Sandra Peart, co-founder of this blog, published today an interesting op-ed in The Washington Post, "Overhauling how we teach leadership" (February 12).
Peart's thesis is that
"we spend too much time bemoaning the fact that our leaders aren't all really good people. Instead, we need to spend more time looking at whether we have good norms for choosing our leaders and holding them accountable, and good processes from which leadership emerges and functions ethically."
She goes on:
"It's time for those of us who teach and write about leadership explicitly to acknowledge the essential difference between studying leaders and studying leadership…. [T]he latest research indeed treats leadership as a phenomenon much more complex than the person who holds authority….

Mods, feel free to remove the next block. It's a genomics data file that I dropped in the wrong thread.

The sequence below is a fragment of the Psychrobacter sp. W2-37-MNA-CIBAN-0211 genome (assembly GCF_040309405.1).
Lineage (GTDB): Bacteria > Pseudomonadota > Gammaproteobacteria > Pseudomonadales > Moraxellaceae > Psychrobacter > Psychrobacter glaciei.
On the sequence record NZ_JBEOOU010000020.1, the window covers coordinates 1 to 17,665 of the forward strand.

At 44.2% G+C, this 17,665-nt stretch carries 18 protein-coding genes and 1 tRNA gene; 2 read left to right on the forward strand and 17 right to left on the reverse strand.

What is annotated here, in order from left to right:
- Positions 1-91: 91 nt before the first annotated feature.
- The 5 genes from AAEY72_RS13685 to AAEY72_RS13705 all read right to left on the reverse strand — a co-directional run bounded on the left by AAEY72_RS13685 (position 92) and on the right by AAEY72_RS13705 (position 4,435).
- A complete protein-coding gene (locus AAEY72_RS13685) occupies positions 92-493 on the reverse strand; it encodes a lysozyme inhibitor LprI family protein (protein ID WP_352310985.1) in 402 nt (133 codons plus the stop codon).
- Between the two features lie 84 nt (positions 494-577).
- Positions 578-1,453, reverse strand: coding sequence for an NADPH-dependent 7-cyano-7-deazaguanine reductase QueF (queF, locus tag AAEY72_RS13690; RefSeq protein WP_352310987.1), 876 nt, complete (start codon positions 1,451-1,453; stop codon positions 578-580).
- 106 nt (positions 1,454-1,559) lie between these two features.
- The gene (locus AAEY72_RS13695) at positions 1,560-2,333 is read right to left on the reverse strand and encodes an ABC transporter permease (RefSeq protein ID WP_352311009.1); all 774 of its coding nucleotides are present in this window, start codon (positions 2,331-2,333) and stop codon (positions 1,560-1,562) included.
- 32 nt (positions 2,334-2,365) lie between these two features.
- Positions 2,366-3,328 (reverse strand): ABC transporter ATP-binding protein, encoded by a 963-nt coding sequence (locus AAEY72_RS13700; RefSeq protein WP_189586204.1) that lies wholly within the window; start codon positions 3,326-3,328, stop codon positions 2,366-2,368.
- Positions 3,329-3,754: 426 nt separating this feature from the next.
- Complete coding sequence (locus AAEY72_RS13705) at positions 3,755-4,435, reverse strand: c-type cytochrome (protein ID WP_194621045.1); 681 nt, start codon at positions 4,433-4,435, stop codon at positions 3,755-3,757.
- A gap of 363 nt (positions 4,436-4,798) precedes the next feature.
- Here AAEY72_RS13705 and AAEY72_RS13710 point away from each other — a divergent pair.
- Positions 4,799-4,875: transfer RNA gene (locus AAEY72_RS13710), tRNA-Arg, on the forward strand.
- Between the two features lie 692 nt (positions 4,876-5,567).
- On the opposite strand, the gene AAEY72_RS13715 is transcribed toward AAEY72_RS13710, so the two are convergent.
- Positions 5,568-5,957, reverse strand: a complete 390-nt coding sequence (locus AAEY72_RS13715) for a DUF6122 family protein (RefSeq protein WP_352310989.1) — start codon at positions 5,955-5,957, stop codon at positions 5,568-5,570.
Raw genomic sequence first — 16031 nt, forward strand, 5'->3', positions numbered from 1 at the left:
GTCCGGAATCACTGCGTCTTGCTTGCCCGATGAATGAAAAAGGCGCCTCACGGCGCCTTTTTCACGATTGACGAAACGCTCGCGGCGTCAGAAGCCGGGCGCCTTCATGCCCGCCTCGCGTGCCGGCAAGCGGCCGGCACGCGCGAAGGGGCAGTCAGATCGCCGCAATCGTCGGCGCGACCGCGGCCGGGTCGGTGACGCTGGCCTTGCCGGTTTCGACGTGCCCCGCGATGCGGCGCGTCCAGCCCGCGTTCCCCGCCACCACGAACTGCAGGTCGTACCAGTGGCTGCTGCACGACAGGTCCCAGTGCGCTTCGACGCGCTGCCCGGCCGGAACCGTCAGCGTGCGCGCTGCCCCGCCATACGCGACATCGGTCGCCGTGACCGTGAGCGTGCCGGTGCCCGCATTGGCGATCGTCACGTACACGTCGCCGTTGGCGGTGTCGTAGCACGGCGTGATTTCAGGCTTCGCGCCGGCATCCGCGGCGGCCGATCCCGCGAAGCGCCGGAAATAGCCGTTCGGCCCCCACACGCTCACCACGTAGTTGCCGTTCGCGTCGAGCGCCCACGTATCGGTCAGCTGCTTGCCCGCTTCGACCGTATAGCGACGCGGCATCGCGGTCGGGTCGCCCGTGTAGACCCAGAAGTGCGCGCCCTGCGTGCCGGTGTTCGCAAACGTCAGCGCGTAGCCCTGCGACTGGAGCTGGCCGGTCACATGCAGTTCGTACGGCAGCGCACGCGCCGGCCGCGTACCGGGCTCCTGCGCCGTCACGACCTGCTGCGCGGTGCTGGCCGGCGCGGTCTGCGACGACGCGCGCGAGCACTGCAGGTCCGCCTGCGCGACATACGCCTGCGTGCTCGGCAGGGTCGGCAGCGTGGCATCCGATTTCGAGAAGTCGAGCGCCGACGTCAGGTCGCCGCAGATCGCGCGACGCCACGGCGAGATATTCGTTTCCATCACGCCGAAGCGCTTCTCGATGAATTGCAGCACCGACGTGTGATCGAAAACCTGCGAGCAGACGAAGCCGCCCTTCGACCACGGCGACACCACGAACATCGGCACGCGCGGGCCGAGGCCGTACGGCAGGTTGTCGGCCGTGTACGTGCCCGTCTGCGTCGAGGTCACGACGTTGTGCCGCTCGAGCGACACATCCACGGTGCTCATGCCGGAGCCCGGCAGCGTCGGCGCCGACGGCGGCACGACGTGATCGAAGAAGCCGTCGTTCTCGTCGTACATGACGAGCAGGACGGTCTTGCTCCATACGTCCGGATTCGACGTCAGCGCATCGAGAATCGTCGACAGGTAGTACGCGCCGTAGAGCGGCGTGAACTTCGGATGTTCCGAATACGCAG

"We need to recognize and help our students appreciate that leaders operate within a set of culturally determined norms, within a particular temporal and spatial context…. The problem with using leaders as a starting point for studying leadership is that it draws attention away from the study of institutions, norms and rules within which leadership functions….
"Leadership is complex and requires many lenses to understand it. Psychology is helpful, yes, but so are history and philosophy, science and economics. It's time to recognize that leadership is more capacious than the study of leaders and followers. We must cut this Gordian knot."
So we need to peel back the layers of human interaction to uncover where and how moral norms and institutions arose and evolved. Sounds like a job for… Adam Smith!
To emphasize Sandra's point, watch the new Lincoln movie. Daniel Day-Lewis does a wonderful job depicting Lincoln's approach to leadership, understood by and colored by the time and place of mid-19th century America.